Mitch Daniels Attempts Disruptive Innovation in Higher Ed

(p. A17) Last month’s announcement that Indiana’s Purdue University would acquire the for-profit Kaplan University shocked the world of higher education. The Purdue faculty are up in arms. The merger faces a series of regulatory obstacles. And it’s unclear whether the “New U,” as the entity is temporarily named, can be operationally viable or financially successful.
But Purdue’s president, Mitch Daniels, is willing to give it a shot.
The venture is unexpected, unconventional and smart. The nature of the partnership–in which Kaplan will transfer its assets to Purdue, a public university–is unprecedented. It’s also a rare instance of attempted self-disruption.
There are lessons here from the business world. In the seminal 1997 book, “The Innovator’s Dilemma,” Harvard professor Clayton Christensen describes how leading companies can do everything “right” and still be thwarted by disruptive competitors. In an effort to appease stakeholders, leaders focus resources on activities that target current customers, promise higher profits, build prestige, and help them play in substantial markets. As Mr. Christensen observes, they play the game the way it’s supposed to be played. Meanwhile, a disruptive innovation is changing all the rules.
. . .
The higher-education industry, full of brilliant and competent leaders, is ripe for disruption. Despite mounting political pressure–not to mention the struggles of indebted alumni–most college presidents believe that their institutions are providing students with good value. By and large, they remain comfortable making small, marginal tweaks to their business models. In the meantime, college becomes ever more expensive.
In contrast, Mr. Daniels has a long history of bold, innovative moves.
. . .
Mr. Daniels is setting Purdue on the right course, for good reasons, and he deserves a great deal of credit. As the saying goes, a journey of a thousand miles begins with a single step. For Purdue, the next thousand miles will consist of navigating regulatory approvals, winning the support of stakeholders, and, not least, the hard work of building New U. We can be hopeful, on behalf of those left behind by today’s higher education system, that Purdue treads a path that others can follow.

For the full commentary, see:
Alana Dunagan. “The Innovator’s Dilemma Hits Higher Ed; Purdue’s acquisition of Kaplan University is risky, unconventional, unexpected–and smart.” The Wall Street Journal (Tues., May 16, 2017): A17.
(Note: ellipses added.)
(Note: the online version of the commentary has the date May 15, 2017.)

Christensen books relevant to the passages quoted above, are:
Christensen, Clayton M. The Innovator’s Dilemma: The Revolutionary Book That Will Change the Way You Do Business. New York: NY: Harper Books, 2000.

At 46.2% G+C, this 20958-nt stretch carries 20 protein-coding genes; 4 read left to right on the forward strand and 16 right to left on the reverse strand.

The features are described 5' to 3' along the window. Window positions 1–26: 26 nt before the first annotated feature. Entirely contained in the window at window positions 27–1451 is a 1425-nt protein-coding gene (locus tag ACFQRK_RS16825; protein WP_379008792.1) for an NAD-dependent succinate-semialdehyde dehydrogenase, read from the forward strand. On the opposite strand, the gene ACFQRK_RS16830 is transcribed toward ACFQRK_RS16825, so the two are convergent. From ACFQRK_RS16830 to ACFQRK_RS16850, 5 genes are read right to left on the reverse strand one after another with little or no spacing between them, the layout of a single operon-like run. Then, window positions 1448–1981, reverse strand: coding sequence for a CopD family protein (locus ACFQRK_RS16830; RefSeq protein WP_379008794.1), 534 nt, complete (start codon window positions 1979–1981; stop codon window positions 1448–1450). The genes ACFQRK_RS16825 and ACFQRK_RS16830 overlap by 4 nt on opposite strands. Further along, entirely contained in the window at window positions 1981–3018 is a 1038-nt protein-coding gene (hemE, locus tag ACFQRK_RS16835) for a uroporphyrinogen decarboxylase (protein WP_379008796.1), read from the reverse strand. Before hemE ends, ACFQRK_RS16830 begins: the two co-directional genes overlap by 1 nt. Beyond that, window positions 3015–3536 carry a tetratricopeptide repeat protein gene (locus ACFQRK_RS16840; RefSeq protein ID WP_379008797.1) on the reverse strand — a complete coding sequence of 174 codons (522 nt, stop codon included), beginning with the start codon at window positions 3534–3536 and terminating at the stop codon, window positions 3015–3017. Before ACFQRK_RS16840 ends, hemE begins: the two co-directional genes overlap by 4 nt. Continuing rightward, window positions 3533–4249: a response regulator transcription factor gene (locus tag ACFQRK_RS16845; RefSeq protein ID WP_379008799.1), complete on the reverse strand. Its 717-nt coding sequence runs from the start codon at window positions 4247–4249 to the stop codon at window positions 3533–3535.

Christensen, Clayton M., and Henry J. Eyring. The Innovative University: Changing the DNA of Higher Education from the inside Out. San Francisco, CA: Jossey-Bass, 2011.
Christensen, Clayton M., and Michael E. Raynor. The Innovator’s Solution: Creating and Sustaining Successful Growth. Boston, MA: Harvard Business School Press, 2003.

Apple Hits Record Market Capitalization for Any U.S. Company in History

(p. B20) The world’s most valuable listed company just got even more valuable.
Shares of Apple rose 0.6% to an all-time high of $153.99 Tuesday [May 9, 2017], sending its market capitalization above $800 billion, a first for any U.S. company. That level, the latest evidence of how much the stock has risen this year, is a milestone sure to stoke speculation about whether it will be the first public company to be worth $1 trillion.

For the full story, see:

BEN EISEN AND CHRIS DIETERICH. “Apple’s Latest Record: An $800 Billion Market Cap.” The Wall Street Journal (Weds., May 10, 2017): B20.

(Note: bracketed date added.)
(Note: the online version of the story has the date May 9, 2017, and has the title “Twitch Entices Video Creators With More Revenue Sharing.”)

Introvert Was Student of Schumpeter and Hayek

(p. A9) As a boy, David Rockefeller idolized his big brother Nelson, a self-assured bon vivant who didn’t let the family name stand in the way of a good time–and sometimes furtively shot rubber bands at his siblings during the morning prayer periods imposed by their austere father.
David, by contrast, was shy, insecure and often lonely, retreating into his hobby of collecting beetles and reliant on tutors for companionship.
. . .
A family friend advised him that studying economics would dispel the idea that any job he obtained was due to his family’s influence. He took graduate courses at Harvard, including an introduction to economics from Joseph Schumpeter.
He furthered his studies at the London School of Economics, where his tutor was Friedrich von Hayek, a future Nobel laureate. He won a doctorate in economics from the University of Chicago in 1940 after writing a dissertation on overcapacity in industrial plants.

For the full obituary, see:
James R. Hagerty. “Former Chase Leader Overcame Shyness as Child.” The Wall Street Journal (Sat., MARCH 25, 2017): A9.
(Note: ellipsis added.)
(Note: the online version of the obituary has the date MARCH 24, 2017, and has the title “David Rockefeller Overcame Youthful Shyness and Insecurities.”)